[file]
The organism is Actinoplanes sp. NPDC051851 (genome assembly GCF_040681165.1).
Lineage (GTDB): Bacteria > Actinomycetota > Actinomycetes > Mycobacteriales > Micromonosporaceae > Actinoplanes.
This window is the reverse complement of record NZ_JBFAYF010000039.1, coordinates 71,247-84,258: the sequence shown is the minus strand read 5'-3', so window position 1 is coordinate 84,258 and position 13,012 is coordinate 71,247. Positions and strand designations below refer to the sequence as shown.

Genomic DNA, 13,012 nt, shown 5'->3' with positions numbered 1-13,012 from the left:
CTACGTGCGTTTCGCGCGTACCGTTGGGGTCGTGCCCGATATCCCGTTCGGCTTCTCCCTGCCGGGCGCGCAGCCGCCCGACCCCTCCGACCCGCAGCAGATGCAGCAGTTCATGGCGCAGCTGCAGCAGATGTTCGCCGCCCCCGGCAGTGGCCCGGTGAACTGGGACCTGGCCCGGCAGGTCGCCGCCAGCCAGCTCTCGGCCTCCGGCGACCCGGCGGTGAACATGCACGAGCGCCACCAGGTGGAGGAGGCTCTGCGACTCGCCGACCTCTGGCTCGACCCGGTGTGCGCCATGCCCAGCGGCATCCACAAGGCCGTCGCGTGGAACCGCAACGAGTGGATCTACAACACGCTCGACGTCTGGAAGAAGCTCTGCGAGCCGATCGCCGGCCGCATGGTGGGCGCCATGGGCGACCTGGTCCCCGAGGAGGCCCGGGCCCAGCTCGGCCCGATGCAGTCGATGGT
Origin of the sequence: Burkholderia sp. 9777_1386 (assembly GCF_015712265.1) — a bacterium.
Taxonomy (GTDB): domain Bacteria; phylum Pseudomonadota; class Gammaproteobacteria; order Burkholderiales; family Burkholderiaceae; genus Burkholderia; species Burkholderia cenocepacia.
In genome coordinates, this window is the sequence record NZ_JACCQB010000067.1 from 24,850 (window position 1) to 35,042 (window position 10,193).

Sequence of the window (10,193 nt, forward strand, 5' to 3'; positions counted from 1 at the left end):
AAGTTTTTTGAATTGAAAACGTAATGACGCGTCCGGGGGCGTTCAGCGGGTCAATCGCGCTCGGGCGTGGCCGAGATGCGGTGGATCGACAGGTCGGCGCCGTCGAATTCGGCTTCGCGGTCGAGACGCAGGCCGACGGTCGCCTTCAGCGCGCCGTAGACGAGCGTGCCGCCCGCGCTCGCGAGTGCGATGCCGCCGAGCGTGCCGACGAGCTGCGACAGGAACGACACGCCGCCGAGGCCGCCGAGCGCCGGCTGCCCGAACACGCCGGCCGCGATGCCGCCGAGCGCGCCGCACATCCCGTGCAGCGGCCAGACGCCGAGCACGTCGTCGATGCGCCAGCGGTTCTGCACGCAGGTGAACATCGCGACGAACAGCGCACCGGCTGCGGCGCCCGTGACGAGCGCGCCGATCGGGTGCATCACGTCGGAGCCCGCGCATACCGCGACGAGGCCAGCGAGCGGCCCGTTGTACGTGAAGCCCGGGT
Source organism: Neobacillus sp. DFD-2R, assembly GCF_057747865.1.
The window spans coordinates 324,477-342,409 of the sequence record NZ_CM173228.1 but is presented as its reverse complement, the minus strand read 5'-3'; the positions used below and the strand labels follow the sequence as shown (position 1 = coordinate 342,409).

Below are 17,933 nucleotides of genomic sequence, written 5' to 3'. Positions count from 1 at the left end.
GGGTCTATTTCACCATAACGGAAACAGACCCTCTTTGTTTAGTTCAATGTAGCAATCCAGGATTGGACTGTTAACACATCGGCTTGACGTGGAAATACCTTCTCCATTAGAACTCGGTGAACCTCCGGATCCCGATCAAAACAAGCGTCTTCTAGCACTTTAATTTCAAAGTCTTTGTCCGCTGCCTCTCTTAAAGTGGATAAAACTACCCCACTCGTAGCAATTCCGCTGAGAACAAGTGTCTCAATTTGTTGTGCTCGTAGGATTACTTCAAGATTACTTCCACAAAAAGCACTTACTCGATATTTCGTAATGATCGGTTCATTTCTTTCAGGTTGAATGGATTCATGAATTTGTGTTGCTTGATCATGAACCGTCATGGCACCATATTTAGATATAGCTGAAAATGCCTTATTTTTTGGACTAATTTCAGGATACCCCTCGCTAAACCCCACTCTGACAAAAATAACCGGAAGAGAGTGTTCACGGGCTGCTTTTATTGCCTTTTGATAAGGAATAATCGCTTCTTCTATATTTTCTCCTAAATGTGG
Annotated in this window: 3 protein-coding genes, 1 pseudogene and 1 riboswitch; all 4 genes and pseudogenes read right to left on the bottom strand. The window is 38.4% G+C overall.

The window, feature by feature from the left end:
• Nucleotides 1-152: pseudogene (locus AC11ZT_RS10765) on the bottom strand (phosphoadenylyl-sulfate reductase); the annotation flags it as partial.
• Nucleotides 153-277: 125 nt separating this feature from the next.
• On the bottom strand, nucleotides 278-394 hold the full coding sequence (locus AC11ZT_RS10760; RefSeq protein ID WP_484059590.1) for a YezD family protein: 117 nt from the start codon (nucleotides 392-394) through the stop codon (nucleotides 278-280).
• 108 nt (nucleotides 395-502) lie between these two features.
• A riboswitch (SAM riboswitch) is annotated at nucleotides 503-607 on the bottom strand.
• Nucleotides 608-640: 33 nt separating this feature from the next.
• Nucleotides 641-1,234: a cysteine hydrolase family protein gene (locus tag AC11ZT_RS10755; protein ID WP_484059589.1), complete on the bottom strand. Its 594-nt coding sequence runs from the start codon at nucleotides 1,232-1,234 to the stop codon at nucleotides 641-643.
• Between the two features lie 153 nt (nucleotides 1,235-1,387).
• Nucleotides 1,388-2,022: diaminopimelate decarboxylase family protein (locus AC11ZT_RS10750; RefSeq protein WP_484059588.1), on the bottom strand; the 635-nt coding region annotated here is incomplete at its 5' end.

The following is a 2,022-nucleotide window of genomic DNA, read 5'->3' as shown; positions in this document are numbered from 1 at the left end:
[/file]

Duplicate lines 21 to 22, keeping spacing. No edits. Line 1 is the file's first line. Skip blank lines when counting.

• A riboswitch (SAM riboswitch) is annotated at nucleotides 503-607 on the bottom strand.
• Nucleotides 608-640: 33 nt separating this feature from the next.